There was an article on mashable today questioning if ping.fm and hellotxt were helping the web world or hurting it. I understand the authors point that if you are using these services that you are not taking an interest and active use in the social community that you are using these services to post to. I can say from hits for ping.fm beta code requests on my blog, that lots of people are interested in getting access to ping.fm. Now that it’s out of private beta I’m sure I’ll lose my number one spot in google for the term “ping.fm beta code”.
If people want this what does this say? It really means that we have diverse friendships. We have communities that we want to share information with. We don’t have time to manually copy or paste, nor do we have the time to try convince everyone we know to use a single service. Since we can’t bring our friends to the service (much to the dismay of the social network providers), we take our information to them.
We want to share our information, we don’t want to hoard. I for example do all my writing on my main blog, twitter, and handful of other services. Yet I have friends on almost every little social network out there. Why should I be forced to chose between friends and the information I share with them. Yes I’m sure some actual readers that are not into crossposting get annoyed over the repeated information on multiple services. What about my friends though? Where does the line of a healthy blogging business end and friendship cross? My friends are the ones that inspire, the will always have the information directed towards them. I am more then willing to take my information to them. At what cost, a minor annoyance to literally a handful?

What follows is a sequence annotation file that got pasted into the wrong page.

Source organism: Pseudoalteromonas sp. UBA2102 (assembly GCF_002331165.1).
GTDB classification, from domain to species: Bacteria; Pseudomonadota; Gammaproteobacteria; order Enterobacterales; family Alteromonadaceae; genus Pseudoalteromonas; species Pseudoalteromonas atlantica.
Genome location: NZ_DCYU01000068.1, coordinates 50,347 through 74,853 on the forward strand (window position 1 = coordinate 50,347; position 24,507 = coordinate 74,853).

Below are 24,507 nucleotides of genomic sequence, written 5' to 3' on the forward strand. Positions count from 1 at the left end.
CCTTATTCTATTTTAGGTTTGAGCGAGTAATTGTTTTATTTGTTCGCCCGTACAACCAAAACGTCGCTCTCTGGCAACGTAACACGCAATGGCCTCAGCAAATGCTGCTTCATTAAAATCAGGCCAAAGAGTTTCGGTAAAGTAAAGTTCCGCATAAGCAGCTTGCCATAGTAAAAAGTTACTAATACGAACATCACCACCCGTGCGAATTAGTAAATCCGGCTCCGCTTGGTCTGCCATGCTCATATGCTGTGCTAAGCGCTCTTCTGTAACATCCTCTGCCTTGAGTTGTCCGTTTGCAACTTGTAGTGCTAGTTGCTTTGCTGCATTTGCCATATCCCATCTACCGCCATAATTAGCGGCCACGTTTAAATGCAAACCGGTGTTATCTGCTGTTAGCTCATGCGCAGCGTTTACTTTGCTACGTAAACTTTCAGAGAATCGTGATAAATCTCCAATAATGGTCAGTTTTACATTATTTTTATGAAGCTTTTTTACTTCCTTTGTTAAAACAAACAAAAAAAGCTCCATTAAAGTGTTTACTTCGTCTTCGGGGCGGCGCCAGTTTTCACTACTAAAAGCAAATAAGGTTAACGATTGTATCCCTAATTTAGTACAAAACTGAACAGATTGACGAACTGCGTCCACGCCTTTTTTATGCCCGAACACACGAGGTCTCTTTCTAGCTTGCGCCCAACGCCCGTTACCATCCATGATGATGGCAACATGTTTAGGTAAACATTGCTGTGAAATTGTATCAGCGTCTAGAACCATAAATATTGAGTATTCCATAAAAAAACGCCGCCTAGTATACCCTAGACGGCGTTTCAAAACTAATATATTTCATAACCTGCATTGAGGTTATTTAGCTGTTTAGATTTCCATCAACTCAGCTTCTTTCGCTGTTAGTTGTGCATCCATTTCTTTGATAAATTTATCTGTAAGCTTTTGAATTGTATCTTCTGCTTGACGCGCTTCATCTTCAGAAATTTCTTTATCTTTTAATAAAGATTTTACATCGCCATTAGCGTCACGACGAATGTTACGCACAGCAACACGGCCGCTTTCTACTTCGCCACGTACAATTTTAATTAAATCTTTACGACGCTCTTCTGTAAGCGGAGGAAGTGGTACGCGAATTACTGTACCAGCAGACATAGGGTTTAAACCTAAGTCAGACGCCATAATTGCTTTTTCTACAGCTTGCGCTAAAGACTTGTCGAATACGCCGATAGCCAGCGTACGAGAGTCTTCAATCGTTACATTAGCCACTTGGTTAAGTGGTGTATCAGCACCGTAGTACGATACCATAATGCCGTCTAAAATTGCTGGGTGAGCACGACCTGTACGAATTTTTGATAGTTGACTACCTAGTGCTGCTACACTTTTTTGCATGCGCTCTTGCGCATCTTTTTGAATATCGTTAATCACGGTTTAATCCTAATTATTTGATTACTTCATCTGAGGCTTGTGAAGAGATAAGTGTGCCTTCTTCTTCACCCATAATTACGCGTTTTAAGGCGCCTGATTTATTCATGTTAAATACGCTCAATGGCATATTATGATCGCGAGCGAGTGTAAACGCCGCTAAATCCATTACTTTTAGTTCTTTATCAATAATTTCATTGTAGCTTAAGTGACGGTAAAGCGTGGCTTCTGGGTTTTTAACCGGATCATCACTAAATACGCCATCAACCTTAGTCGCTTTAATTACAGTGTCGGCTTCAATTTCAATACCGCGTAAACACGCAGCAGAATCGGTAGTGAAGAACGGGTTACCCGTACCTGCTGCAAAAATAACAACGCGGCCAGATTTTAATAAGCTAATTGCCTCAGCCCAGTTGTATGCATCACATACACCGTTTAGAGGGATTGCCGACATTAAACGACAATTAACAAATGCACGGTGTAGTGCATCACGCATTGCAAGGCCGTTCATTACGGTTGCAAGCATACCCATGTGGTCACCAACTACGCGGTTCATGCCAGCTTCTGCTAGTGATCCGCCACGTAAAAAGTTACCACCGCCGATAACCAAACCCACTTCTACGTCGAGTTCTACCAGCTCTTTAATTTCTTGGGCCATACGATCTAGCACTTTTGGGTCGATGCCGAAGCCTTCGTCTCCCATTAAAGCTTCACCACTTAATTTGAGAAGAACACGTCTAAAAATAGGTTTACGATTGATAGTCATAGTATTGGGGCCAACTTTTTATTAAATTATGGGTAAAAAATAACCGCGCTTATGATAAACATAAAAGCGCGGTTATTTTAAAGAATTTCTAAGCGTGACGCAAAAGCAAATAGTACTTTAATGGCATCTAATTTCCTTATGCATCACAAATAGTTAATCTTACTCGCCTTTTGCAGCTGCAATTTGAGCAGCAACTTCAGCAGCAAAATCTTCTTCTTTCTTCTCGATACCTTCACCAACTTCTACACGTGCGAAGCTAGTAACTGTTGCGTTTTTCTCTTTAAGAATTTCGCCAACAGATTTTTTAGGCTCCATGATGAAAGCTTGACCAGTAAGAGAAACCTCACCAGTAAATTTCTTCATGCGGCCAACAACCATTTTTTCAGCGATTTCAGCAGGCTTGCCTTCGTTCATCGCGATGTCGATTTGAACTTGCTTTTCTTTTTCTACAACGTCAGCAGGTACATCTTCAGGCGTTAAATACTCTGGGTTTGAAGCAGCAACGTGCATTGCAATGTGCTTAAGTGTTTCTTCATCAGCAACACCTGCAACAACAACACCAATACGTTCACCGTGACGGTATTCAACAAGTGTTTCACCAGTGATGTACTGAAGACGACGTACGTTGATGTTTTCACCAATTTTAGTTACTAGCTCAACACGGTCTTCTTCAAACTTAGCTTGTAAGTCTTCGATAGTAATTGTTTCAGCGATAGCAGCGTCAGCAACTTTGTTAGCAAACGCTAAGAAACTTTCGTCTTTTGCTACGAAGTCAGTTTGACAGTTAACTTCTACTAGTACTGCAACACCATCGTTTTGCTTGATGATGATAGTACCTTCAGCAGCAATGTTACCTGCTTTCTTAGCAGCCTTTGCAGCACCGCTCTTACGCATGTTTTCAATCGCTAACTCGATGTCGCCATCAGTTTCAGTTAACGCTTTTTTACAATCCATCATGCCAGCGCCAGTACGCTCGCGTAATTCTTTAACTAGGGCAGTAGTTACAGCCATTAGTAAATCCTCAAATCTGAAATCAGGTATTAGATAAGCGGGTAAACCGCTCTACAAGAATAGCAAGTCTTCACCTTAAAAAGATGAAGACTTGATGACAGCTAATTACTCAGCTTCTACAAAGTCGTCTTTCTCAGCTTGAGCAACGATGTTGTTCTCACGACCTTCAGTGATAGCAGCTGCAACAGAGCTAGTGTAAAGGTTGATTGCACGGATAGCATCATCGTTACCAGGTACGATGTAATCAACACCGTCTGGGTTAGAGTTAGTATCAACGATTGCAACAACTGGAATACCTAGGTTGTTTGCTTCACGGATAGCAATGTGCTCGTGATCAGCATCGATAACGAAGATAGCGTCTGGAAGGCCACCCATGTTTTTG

No one is forced to read my messages. No one is forced to follow me. No one is forced to my site. If the author doesn’t follow ping.fm links, so be it. I’m not losing what I truly care about. Maybe when the a single network has all the features I want and 99.9% market dominance – then I’ll stop cross posting. Until that time I’m proud to be a crossposter.